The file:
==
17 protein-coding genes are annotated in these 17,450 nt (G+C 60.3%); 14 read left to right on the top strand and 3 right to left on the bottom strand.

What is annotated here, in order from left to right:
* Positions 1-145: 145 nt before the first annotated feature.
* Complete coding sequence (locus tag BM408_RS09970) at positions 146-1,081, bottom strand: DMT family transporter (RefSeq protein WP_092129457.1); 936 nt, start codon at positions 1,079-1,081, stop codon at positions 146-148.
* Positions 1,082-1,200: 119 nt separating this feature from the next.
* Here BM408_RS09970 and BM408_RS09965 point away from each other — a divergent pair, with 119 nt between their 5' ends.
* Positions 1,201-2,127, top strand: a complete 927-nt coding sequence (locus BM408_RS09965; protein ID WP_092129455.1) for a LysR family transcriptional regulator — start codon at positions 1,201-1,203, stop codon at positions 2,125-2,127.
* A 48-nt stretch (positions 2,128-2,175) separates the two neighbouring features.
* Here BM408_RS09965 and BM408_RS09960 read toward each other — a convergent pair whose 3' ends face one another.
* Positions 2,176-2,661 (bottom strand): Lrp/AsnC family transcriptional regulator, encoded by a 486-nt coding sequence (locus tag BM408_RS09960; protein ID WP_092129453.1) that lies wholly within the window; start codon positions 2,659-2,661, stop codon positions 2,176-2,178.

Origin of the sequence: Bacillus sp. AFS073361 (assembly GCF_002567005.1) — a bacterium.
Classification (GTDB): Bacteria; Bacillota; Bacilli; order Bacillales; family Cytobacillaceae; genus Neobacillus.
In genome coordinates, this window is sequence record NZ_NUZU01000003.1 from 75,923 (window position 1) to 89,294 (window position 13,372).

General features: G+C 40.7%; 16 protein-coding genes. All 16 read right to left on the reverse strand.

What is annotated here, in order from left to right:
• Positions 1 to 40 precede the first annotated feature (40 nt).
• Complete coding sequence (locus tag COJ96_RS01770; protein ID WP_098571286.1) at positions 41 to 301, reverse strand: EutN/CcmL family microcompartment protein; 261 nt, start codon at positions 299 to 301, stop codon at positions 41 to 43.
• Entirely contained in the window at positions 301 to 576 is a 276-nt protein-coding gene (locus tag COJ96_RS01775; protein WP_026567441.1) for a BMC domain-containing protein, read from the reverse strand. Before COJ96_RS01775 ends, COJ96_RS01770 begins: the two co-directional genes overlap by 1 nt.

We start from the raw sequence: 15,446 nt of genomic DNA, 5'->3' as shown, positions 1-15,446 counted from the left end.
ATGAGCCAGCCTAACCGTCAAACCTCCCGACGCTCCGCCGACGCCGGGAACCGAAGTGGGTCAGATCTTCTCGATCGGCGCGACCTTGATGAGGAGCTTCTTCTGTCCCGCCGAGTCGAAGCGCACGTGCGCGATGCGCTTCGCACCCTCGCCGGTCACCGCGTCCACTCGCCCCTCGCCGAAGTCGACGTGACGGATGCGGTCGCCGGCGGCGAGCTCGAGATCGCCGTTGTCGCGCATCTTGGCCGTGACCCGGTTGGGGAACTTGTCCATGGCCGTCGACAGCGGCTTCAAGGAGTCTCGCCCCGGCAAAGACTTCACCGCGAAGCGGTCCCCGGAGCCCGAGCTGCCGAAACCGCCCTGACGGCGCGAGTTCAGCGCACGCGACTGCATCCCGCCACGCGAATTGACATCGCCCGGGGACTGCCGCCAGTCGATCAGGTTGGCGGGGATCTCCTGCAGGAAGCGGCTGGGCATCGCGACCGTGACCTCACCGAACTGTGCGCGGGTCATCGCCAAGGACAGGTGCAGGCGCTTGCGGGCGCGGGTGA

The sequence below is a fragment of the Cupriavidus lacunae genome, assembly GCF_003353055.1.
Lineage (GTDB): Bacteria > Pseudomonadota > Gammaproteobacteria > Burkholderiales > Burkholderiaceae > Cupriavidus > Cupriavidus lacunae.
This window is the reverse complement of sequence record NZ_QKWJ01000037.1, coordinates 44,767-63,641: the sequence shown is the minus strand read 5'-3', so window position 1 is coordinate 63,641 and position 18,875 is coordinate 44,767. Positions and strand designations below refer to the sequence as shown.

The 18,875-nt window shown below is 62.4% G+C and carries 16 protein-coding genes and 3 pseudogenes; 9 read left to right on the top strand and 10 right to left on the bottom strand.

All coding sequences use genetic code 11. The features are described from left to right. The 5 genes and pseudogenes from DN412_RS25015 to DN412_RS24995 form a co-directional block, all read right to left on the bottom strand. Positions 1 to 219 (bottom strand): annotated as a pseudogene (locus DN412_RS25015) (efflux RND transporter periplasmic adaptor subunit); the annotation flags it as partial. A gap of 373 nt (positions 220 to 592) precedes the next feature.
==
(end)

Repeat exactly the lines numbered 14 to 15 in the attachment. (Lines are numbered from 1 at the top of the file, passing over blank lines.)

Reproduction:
General features: G+C 40.7%; 16 protein-coding genes. All 16 read right to left on the reverse strand.

What is annotated here, in order from left to right: